Accept

support Night Demon
author AP date 11/02/18 venue Store VEGA, Copenhagen, DEN

Some people would have them called dinosaurs, but the fact still remains that unlike most bands of their generation, Accept have aged remarkably well — like good wine. The German heavy metallers were once considered to be almost on par with the likes of Iron Maiden and Judas Priest, and even though their popularity has of course waned since then, they are still revered to an extent that they have no problems maxing out a high-capacity venue like the main hall at VEGA here in Copenhagen. The place is absolutely rammed with denim vested, leather pantsed patrons, some of whom could be grandfathers to a 30 year-old such as myself, and taking the temperature of the room as I arrive late to the party, everyone seems to be digging the exploits of the opening act, Night Demon. Sadly, the Ventura, CA-based heavy metal crew is engaged in its final song — a cover of Iron Maiden’s “Wasted Years” — when I turn up, so they must be spared my critique this time. Instead, I grab myself a pint and secure a good vantage point from which to behold the heavyweight headliners.

All photos courtesy of Philip B. Hansen

Accept

Having released “The Rise of Chaos” last year, the first item on Accept’s agenda tonight is expectedly a rendition of its opening track, the call-to-arms that is “Die by the Sword”. But although most people obediently sing its effective chorus back at vocalist Mark Tornillo, it is pretty obvious from the get-go that Copenhagen’s veteran metallers have turned up en masse for the classics, and their enthusiasm becomes much more tangible at the onset of “Restless and Wild” — the titular track from Accept’s revered 1982-album. With the iconic lead guitarist Wolf Hoffmann leading the charge with his badass solo, the delivery of this song really is kryptonite to the skeptics and naysayers who doubt that musicians pushing 60 years of age have anything left to give. Hoffmann and bassist Peter Baltes — the only founding members of Accept still active in the band — have lost none of their energy, abilities or tightness to the years; together with Tornillo, they bristle with youthful exuberance as they seize any and every opportunity to brandish their instruments, headbang and rock out on the various pedestals stationed near the edge of the stage.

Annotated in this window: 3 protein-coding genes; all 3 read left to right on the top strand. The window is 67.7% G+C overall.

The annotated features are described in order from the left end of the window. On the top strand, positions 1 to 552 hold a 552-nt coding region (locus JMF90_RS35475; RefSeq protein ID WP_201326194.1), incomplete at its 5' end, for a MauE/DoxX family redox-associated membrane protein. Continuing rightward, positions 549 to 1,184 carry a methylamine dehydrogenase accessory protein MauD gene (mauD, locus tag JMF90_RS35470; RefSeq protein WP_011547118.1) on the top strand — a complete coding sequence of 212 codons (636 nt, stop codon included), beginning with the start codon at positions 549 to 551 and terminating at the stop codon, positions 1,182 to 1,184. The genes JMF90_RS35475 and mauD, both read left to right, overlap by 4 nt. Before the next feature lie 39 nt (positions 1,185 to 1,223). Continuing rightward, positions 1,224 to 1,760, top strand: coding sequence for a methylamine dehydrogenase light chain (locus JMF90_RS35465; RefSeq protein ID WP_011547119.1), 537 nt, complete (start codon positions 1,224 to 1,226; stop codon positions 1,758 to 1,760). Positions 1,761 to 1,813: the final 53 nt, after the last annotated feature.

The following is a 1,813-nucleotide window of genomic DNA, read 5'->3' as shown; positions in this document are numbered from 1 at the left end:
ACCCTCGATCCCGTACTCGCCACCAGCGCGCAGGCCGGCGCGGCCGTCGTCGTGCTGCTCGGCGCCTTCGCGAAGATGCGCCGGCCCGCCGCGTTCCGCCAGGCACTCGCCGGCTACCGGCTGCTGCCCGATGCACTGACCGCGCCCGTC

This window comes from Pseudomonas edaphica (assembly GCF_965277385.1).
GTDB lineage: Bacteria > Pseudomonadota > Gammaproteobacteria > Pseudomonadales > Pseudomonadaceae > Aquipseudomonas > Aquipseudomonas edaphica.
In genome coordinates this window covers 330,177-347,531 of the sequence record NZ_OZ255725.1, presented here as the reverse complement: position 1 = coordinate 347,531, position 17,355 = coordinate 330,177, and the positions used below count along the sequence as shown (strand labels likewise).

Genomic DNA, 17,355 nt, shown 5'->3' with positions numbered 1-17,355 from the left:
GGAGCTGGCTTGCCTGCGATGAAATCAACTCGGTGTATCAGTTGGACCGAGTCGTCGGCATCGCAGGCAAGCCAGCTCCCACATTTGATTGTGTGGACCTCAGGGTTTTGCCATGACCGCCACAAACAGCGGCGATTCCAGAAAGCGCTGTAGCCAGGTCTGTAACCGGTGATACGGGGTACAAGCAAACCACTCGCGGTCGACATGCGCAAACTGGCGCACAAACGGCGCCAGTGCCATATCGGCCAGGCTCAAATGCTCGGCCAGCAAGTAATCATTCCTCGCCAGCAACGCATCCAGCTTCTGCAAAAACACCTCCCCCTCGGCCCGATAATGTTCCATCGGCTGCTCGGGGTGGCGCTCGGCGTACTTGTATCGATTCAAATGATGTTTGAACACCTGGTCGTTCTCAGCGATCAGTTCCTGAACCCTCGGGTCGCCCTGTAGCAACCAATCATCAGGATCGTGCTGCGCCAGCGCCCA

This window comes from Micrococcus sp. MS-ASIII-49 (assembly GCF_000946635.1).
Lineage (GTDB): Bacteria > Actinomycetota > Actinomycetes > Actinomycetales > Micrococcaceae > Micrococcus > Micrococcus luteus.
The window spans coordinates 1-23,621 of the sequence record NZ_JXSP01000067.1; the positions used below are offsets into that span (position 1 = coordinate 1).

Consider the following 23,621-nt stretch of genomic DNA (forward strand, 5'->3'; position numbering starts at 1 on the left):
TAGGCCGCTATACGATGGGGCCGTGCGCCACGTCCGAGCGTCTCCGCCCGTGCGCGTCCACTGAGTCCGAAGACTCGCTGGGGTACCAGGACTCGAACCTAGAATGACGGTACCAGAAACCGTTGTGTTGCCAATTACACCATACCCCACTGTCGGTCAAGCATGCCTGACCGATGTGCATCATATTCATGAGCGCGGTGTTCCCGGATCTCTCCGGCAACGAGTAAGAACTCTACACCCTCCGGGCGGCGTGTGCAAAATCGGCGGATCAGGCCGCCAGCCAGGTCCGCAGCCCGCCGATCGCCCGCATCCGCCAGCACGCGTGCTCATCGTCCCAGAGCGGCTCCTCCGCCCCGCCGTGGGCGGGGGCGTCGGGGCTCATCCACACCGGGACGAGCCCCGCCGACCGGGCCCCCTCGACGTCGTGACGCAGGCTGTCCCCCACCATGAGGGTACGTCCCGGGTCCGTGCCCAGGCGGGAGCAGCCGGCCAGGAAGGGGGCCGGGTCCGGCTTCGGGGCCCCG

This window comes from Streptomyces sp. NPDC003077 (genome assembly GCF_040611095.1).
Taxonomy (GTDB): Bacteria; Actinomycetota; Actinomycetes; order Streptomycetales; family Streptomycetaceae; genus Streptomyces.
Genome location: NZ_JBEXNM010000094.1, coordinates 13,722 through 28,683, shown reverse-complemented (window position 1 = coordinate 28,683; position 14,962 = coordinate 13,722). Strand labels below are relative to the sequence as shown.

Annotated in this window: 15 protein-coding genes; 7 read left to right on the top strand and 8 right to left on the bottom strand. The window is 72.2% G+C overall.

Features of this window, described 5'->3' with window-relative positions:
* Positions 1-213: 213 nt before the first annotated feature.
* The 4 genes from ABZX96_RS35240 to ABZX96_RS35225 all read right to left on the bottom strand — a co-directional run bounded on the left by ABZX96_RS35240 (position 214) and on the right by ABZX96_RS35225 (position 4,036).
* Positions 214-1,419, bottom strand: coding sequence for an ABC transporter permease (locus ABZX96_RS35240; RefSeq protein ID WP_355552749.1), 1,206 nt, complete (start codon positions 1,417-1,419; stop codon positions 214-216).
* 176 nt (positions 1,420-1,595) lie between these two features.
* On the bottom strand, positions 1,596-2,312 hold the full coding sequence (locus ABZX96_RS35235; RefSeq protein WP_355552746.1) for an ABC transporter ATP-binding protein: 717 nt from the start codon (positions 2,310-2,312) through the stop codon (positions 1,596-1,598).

When the time comes to focus on the new album, my assumption that the likes of “Koolaid”, “No Regrets” and “Analog Man” would provide excellent live fodder is proven wrong. Arriving in the wake of the groovy swagger of “London Leatherboys” (one of the standout tracks from 1983’s “Balls to the Wall”) and the burning intensity of “Breaker” (taken from its namesake album from 1981), they seem to have a lulling effect on the proceedings instead, and drive many an audience member toward the bar in search of refreshments. This could also be a general characteristic of Accept’s music however, as — let’s face it — there is very little differentiation between one song and the next. So while the five musicians never relent from charging ahead full steam, the joy of music beaming from their faces, the crowd’s reaction to even some of the classics fluctuates a lot over the course of the evening; some, like “Princess of the Dawn” (another fantastic piece of “Restless and Wild”), give rise to an enraptured atmosphere while others, such as “Up to the Limit” (from the last of Accept’s true classics, 1985’s “Metal Heart”), must make do with a more meagre response.

For me it matters little what songs Accept have selected for airing tonight given that all of their most beloved material was released before I was even born and never became my most treasured music. What is interesting to me is the showmanship that accompanies them. At times the German troop seems nigh untouchable, steamrolling through the likes of “Objection Overruled” — a turbocharged, Motörhead-esque chop that establishes itself as a highlight of the evening for me — while at other times the lack of spontaneity, including almost no interaction with the audience apart from the usual formalities, makes the whole spectacle seem a bit too choreographed for my liking. But even so, after the band has worked through a selection of its most revered classics (“Fast as a Shark”, “Metal Heart” and “Balls to the Wall”) on both sides of an encore, it is quite remarkable how gentlemen of this age can muster the stamina to deliver a two-hour concert without their level of energy dipping even once. Accept may not be the most inventive band out there, but time after time they prove themselves to belong among the top brass of the great live bands in metal.

8

Setlist:

  • 01. Die by the Sword
  • 02. Stalingrad
  • 03. Restless and Wild
  • 04. London Leatherboys
  • 05. Breaker
  • 06. The Rise of Chaos
  • 07. Koolaid
  • 08. No Regrets
  • 09. Analog Man
  • 10. Final Journey
  • 11. Shadow Soldiers
  • 12. Neon Nights
  • 13. Princess of the Dawn
  • 14. Midnight Mover
  • 15. Up to the Limit
  • 16. Objection Overruled
  • 17. Pandemic
  • 18. Fast as a Shark

— Encore —

  • 20. Metal Heart
  • 21. Teutonic Terror
  • 22. Balls to the Wall

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